<posting0@yahoo.com> wrote in message
news:1129758646.349361.21830@o13g2000cwo.googlegroups.com...
> Hi, > > I am a university student working on a real-time video conferencing > project. I'm trying to find a compression solution that will be quick > enough to give me the throughput I need, but will also give me the > compression ratio I need. Each of my video frames are 320x240 pixels > and each pixel has 3 bytes associated with it (R,G,B). For further > information, see a post that I made to comp.compression below. > > A poster on comp.compression suggested that I consider using chroma > decimation as a way to reduce my input size prior to compression: > > >Incidentally, if the raw image is RGB, you can compress it down > >to 37.5% of its original size just by 4:1:0 chroma decimation. But > >from your data rate of 3375 Kb/s and frame rate of 15 fps, I'm > >guessing 160x120 luma and 80x60 chroma. In that case you could > >still decimate it to 75% of its original size without damaging the > >picture quality too much. > > First of all, given the metrics above, do you agree with this person's > assessment? > > Secondly, I don't have any experience with the subject of chroma > decimation, and I was wondering if anyone knew of some tutorial which > would explain the concept and discuss how to implement it. > > Thanks so much for your help. >
Have a look at http://en.wikipedia.org/wiki/Chroma_Subsampling Basically, you just convert RGB to YUV (brightness[Y] and colour[UV]) and then store the colour information at a lower resolution.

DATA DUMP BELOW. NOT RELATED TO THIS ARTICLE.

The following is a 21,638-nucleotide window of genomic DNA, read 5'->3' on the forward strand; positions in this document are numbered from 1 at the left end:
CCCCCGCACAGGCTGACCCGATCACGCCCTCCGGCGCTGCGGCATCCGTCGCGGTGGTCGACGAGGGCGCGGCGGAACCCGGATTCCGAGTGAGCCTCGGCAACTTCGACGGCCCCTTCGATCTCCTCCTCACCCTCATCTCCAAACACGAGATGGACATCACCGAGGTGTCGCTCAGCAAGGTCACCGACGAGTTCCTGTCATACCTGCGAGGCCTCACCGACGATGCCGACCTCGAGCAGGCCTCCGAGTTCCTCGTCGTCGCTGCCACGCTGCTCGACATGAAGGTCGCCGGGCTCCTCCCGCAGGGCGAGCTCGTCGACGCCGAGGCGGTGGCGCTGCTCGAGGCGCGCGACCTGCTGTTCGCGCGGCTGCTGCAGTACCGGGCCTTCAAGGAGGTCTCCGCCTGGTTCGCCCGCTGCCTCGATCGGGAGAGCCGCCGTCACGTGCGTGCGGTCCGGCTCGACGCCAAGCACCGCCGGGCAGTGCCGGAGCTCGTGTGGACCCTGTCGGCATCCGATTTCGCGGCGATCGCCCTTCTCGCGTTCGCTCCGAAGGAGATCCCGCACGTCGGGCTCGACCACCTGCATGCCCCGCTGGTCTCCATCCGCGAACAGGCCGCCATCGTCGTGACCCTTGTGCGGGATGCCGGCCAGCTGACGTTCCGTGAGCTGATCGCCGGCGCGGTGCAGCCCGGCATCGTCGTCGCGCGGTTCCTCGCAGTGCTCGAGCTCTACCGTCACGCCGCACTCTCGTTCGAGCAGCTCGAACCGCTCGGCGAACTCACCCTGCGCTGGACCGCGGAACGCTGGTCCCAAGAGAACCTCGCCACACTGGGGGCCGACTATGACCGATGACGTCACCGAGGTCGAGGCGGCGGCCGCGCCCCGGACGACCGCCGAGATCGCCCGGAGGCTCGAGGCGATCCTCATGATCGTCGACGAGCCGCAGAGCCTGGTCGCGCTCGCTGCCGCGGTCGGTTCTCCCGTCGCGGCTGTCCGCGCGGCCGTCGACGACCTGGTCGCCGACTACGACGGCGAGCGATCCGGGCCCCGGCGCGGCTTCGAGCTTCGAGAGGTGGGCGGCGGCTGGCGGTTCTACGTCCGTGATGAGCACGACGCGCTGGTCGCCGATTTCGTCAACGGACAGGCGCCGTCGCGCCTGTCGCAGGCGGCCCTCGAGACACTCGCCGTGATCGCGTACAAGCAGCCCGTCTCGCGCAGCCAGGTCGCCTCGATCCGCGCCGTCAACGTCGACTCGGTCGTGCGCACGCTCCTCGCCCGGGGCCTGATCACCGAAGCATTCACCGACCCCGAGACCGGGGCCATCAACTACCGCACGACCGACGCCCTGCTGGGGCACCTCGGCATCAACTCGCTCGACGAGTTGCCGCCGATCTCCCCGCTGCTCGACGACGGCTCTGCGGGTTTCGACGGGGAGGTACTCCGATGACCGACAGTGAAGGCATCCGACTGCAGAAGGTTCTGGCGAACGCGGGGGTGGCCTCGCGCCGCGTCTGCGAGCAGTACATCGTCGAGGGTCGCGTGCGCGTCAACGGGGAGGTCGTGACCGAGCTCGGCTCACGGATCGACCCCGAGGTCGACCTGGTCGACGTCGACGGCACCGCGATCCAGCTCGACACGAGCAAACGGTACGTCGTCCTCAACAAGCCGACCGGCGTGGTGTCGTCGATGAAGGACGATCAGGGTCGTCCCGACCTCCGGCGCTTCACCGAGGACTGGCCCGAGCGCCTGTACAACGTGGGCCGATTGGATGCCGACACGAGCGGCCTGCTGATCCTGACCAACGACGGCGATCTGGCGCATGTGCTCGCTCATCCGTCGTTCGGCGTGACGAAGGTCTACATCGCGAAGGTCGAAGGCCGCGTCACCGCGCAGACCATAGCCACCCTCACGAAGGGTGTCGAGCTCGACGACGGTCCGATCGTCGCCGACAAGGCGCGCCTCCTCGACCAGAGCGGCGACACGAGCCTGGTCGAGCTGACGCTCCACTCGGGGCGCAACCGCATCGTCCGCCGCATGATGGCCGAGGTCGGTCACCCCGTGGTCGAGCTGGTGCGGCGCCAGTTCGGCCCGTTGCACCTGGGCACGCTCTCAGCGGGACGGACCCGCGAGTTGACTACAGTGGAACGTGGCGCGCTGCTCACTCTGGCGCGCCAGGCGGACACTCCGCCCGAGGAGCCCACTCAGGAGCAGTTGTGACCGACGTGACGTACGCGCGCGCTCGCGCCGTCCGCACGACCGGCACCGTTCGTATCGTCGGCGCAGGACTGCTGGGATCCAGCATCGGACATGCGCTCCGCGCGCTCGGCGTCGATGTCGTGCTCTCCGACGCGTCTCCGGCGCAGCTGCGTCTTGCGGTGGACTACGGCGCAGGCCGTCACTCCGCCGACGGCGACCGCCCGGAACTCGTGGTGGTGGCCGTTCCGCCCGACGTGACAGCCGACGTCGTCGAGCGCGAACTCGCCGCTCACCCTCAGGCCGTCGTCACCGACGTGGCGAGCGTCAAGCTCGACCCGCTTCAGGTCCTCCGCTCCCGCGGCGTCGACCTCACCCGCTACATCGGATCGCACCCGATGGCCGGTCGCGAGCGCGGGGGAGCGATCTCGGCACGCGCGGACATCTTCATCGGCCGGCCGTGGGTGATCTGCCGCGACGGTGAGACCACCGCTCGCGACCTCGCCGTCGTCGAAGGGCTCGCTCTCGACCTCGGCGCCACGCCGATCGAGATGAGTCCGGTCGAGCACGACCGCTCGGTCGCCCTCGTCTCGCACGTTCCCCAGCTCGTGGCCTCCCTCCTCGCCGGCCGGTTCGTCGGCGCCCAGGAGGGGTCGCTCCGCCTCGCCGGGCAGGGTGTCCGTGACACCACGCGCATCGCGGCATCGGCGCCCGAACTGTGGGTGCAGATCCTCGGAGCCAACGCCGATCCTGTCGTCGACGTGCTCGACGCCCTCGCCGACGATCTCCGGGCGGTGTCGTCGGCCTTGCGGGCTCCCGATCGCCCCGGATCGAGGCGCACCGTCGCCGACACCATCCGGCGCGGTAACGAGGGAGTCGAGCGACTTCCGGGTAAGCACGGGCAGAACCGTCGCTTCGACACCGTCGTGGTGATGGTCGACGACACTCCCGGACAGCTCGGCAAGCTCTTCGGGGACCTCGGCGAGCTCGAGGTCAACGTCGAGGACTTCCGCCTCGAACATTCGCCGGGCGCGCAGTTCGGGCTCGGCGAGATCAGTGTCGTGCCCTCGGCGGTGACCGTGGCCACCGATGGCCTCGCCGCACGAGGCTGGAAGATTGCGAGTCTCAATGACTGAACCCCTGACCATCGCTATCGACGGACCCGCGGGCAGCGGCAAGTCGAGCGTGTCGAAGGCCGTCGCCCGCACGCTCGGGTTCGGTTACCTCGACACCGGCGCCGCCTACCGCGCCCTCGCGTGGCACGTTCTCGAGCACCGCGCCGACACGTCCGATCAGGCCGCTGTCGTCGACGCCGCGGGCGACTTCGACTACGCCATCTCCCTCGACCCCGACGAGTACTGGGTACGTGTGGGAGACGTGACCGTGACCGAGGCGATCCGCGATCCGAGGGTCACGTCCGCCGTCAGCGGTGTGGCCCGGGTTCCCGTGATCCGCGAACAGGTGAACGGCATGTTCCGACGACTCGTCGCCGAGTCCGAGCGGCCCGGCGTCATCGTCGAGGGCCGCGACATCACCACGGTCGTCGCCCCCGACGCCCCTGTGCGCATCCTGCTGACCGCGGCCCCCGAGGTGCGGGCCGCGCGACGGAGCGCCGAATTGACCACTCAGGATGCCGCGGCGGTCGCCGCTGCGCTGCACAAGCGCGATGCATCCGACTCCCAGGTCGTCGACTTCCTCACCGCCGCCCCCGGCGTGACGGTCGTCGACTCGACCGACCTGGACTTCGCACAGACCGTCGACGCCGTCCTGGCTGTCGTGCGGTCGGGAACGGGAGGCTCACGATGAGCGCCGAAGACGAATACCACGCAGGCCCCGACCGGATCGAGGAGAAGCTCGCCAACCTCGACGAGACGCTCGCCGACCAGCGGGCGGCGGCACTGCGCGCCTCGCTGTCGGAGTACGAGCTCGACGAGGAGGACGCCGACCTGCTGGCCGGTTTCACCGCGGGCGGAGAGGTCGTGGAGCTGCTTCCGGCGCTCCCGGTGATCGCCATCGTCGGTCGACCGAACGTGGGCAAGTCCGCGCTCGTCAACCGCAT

> ------------------- > Original post to comp.compression: > > Hi, > > > I am a university student in a Real-Time Embedded Systems class.A > partner and I are working on developing a real-time video conferencing > system using 2 Pentium systems (yes, that's original Pentium) running > the VxWorks real-time operating system. > > I recently spent some time investigating compression algorithm choices, > and I decided to use arithmetic compression, as it seemed to provide a > good balance between compression ratio and complexity of coding. To > elaborate, I tested a couple of codecs I found at > http://datacompression.info on a test image and found that the result > was about 35%-37% smaller than the original. Also, being that this is > a semster course and it's mid-October, I have very limited time to > implement my system, which precludes choices like JPEG and MPEG. > > My problem is this: > > I tested one of the arithmetic coders that I downloaded and its > throughput was only 1950.51 Kb/s *on my Pentium 4*. If my target > system was a Pentium 4, this would only get me a frame rate of 8.67 > frames/second, as compared to my target of 15 frames/second. Being > that the code will run on an original Pentium, it will be completely > out of the question. > > So I am looking for an algorithm that meets the following > specifications: 1) Can't be too complex to code--something on the level > of arithmetic coding or Huffman coding is okay, JPEG and MPEG are out. > > 2) Algorithm needs to be inherently fast--must achieve 3375 Kb/s or > higher throughput on an original Pentium. > > 3) Must compress input to 35% or less of its original size. > > Another thing to keep in mind is that given the time constraints, the > quality of the code I produce is bound to be less than optimal. > > My professor has said that students have achieved decent frame rates > (barring fast moving images) with run-length encoding plus difference > images. > > Perhaps the algorithm would have run much faster if I had been > compressing an image with many contiguous zeroes as a result of > differencing. Would it run fast enough? > > I would appreciate any thoughts on the best choice to meet my > requirements. > > I would really appreciate any references on run-length encoding that > would provide background and implementation tips. > > Also, is there something I'm missing about arithmetic coding? It > seemed like such a good algorithm, but in practice, at least with the > codec I tried, http://www.cs.mu.oz.au/~alistair/arith_coder/), it was > so slow. >